Tonight the task was to think about what you’re writing and sketch out ideas for 20 minutes.  I tend to use Evernote to write my thoughts and random trains of thought down, so I picked an idea that I came up with ages ago about a smuggling story and started free writing ideas down.  It’s going to be a children’s story based in a smuggling village somewhere in England. Year to be researched.  Children are not allowed to be included in the smuggling gang but they are perfect for it! They’re quick, they know best hiding places and can fit in very small places – think of the Secret Seven with a camp somewhere hidden. There are dangers though that they could get caught by the Watchmen or their parents!  Working title – The Night Horses.  Inspiration from “The Smuggler’s Song” by Rudyard Kipling. 

Writer's HQ course - a smuggling story

Writer’s HQ course – a smuggling story

If you wake at midnight, and hear a horse’s feet,
Don’t go drawing back the blind, or looking in the street.
Them that ask no questions isn’t told a lie.
Watch the wall, my darling, while the Gentlemen go by!
Five and twenty ponies,
Trotting through the dark –
Brandy for the Parson,
‘Baccy for the Clerk;
Laces for a lady, letters for a spy,
And watch the wall, my darling, while the Gentlemen go by!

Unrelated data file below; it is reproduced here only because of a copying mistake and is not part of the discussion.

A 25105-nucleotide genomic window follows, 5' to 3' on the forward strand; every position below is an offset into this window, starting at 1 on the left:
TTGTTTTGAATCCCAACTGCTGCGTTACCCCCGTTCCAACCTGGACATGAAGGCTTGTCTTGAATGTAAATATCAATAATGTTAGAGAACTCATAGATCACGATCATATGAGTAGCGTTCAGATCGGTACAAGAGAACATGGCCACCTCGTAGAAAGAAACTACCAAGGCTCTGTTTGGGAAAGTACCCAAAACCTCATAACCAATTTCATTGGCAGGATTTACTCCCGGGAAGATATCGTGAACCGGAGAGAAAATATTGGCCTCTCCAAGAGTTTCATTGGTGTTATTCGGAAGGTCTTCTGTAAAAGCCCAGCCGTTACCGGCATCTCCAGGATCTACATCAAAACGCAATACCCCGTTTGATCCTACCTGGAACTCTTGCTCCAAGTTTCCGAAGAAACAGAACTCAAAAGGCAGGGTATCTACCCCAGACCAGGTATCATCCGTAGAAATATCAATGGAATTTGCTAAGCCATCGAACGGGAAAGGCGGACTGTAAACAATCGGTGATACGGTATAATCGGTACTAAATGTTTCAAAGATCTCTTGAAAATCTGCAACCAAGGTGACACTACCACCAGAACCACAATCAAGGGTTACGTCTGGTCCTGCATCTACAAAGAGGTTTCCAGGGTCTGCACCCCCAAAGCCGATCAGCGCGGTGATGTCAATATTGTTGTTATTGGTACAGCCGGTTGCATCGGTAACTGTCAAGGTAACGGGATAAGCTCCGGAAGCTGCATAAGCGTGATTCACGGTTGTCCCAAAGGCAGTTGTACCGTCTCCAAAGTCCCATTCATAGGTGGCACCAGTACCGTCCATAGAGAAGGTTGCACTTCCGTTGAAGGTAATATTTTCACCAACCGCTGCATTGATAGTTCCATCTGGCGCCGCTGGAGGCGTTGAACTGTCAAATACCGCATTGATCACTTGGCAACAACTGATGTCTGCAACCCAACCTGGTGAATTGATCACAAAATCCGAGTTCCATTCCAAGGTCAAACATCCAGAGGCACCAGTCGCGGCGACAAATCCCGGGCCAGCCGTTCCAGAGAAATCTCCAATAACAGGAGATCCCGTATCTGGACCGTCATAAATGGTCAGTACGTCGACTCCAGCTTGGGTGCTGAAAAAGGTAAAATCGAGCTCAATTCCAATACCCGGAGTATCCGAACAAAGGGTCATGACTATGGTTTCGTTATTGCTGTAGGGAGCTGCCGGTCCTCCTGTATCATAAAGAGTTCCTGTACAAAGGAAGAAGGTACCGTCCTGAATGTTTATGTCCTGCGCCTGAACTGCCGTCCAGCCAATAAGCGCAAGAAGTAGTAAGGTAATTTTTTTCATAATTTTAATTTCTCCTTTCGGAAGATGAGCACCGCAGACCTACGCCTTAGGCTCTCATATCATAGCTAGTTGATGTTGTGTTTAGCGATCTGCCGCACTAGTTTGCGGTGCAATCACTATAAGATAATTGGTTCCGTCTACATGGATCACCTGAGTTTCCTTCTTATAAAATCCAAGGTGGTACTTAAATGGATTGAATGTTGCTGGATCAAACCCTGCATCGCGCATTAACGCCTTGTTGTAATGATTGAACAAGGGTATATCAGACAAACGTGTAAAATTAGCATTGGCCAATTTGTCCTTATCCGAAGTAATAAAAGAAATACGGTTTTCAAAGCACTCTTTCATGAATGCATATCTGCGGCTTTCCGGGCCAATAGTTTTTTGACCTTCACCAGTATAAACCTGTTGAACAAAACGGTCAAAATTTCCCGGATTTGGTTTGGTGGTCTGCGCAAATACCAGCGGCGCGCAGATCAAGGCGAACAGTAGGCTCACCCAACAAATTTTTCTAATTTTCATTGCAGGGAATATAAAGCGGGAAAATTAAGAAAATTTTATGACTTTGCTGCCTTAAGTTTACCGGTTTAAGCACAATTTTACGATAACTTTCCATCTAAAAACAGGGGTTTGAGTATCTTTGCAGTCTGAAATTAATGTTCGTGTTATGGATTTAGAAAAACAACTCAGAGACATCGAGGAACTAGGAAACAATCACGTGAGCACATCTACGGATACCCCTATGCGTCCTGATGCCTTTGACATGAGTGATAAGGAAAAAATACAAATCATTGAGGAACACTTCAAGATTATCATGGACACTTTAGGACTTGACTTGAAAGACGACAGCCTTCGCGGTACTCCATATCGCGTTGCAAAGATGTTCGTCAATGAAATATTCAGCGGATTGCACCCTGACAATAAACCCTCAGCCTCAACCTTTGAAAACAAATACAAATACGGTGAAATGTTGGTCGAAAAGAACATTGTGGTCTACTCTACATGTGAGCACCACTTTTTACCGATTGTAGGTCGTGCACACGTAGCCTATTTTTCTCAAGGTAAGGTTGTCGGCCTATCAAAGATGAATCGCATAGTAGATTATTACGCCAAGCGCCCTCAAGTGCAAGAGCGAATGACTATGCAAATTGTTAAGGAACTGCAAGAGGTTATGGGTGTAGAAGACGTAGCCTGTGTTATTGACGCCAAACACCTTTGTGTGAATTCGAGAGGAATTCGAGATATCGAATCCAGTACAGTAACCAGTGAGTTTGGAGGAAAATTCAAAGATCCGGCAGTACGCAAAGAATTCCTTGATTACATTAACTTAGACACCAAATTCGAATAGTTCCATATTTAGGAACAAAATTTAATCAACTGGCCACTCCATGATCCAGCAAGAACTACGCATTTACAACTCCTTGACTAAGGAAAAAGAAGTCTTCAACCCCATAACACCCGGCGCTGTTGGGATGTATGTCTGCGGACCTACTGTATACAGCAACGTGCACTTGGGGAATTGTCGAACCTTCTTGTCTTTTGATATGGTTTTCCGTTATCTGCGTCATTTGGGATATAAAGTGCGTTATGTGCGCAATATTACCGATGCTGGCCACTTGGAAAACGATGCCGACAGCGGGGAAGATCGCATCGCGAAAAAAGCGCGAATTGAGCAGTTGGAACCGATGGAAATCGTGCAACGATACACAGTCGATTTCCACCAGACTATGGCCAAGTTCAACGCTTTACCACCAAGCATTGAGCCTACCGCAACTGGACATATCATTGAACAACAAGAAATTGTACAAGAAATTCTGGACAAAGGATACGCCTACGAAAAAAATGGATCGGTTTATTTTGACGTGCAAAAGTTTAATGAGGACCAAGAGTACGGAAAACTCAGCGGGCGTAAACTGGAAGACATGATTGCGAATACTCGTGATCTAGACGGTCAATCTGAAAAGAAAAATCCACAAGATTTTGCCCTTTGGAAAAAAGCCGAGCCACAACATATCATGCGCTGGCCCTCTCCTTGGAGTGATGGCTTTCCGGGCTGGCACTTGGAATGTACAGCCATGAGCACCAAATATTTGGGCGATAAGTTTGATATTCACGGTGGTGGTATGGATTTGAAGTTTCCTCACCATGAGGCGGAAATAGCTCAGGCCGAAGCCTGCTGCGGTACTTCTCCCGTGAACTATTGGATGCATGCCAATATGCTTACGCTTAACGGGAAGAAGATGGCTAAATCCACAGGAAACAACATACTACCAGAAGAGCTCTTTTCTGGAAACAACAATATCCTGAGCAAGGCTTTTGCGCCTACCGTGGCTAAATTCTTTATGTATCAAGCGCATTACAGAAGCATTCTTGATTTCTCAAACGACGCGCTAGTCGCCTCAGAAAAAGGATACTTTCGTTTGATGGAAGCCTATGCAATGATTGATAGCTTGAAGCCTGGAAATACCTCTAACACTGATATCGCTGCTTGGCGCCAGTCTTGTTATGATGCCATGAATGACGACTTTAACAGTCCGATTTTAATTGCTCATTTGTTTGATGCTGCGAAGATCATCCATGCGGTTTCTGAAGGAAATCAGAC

Running round the woodlump if you chance to find
Little barrels, roped and tarred, all full of brandy-wine,
Don’t you shout to come and look, nor use ’em for your play.
Put the brishwood back again – and they’ll be gone next day!
If you see the stable-door setting open wide;
If you see a tired horse lying down inside;
If your mother mends a coat cut about and tore;
If the lining’s wet and warm – don’t you ask no more!
If you meet King George’s men, dressed in blue and red,
You be careful what you say, and mindful what is said.
If they call you “pretty maid,” and chuck you ‘neath the chin,
Don’t you tell where no one is, nor yet where no one’s been!
Knocks and footsteps round the house – whistles after dark –
You’ve no call for running out till the house-dogs bark.
Trusty’s here, and Pincher’s here, and see how dumb they lie –
They don’t fret to follow when the Gentlemen go by!
If you do as you’ve been told, ‘likely there’s a chance,
You’ll be given a dainty doll, all the way from France,
With a cap of Valenciennes, and a velvet hood –
A present from the Gentlemen, along o’ being good!
Five and twenty ponies,
Trotting through the dark –
Brandy for the Parson,
‘Baccy for the Clerk;
Them that asks no questions isn’t told a lie –
Watch the wall, my darling, while the Gentlemen go by.

Rudyard Kipling

 It’s a work in progress 🙂

Beginning a Novel – Barafundle Bay

“Let’s start at the very beginning…”

I thought I was starting at the beginning but it hasn’t worked out that way at all.  After my first burst of inspiration for beginning a novel came in Venice, my next came on a trip to Pembrokeshire and a walk at a glorious beach called Barafundle Bay.  Continue reading

The Boy and his Bass

The boy and his bass 

I wrote this after a gig – it struck me that musicians have a special relationship with their instruments.